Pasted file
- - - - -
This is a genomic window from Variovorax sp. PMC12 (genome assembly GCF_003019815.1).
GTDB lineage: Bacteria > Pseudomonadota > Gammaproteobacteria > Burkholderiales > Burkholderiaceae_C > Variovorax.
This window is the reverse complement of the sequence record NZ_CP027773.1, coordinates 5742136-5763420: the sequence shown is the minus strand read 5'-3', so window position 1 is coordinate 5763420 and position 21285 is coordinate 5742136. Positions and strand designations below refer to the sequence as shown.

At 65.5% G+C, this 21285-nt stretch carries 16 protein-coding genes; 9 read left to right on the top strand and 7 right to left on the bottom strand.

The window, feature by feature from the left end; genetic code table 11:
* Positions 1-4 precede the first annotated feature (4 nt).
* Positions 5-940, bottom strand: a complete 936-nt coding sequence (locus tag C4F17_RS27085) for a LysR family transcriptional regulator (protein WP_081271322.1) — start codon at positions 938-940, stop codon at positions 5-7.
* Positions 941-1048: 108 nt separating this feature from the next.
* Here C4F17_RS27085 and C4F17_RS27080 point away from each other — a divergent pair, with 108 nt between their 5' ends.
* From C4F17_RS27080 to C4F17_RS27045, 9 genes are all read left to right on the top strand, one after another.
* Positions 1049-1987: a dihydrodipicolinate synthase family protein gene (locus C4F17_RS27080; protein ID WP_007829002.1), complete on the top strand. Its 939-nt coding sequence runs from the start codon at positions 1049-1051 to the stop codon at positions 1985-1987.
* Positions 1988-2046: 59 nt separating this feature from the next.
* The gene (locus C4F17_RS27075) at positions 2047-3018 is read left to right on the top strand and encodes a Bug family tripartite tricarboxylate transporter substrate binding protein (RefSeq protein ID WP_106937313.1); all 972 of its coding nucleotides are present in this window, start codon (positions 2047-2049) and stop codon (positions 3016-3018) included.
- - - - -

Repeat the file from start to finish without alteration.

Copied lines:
This is a genomic window from Variovorax sp. PMC12 (genome assembly GCF_003019815.1).
GTDB lineage: Bacteria > Pseudomonadota > Gammaproteobacteria > Burkholderiales > Burkholderiaceae_C > Variovorax.
This window is the reverse complement of the sequence record NZ_CP027773.1, coordinates 5742136-5763420: the sequence shown is the minus strand read 5'-3', so window position 1 is coordinate 5763420 and position 21285 is coordinate 5742136. Positions and strand designations below refer to the sequence as shown.

At 65.5% G+C, this 21285-nt stretch carries 16 protein-coding genes; 9 read left to right on the top strand and 7 right to left on the bottom strand.

The window, feature by feature from the left end; genetic code table 11:
* Positions 1-4 precede the first annotated feature (4 nt).
* Positions 5-940, bottom strand: a complete 936-nt coding sequence (locus tag C4F17_RS27085) for a LysR family transcriptional regulator (protein WP_081271322.1) — start codon at positions 938-940, stop codon at positions 5-7.
* Positions 941-1048: 108 nt separating this feature from the next.
* Here C4F17_RS27085 and C4F17_RS27080 point away from each other — a divergent pair, with 108 nt between their 5' ends.
* From C4F17_RS27080 to C4F17_RS27045, 9 genes are all read left to right on the top strand, one after another.
* Positions 1049-1987: a dihydrodipicolinate synthase family protein gene (locus C4F17_RS27080; protein ID WP_007829002.1), complete on the top strand. Its 939-nt coding sequence runs from the start codon at positions 1049-1051 to the stop codon at positions 1985-1987.
* Positions 1988-2046: 59 nt separating this feature from the next.
* The gene (locus C4F17_RS27075) at positions 2047-3018 is read left to right on the top strand and encodes a Bug family tripartite tricarboxylate transporter substrate binding protein (RefSeq protein ID WP_106937313.1); all 972 of its coding nucleotides are present in this window, start codon (positions 2047-2049) and stop codon (positions 3016-3018) included.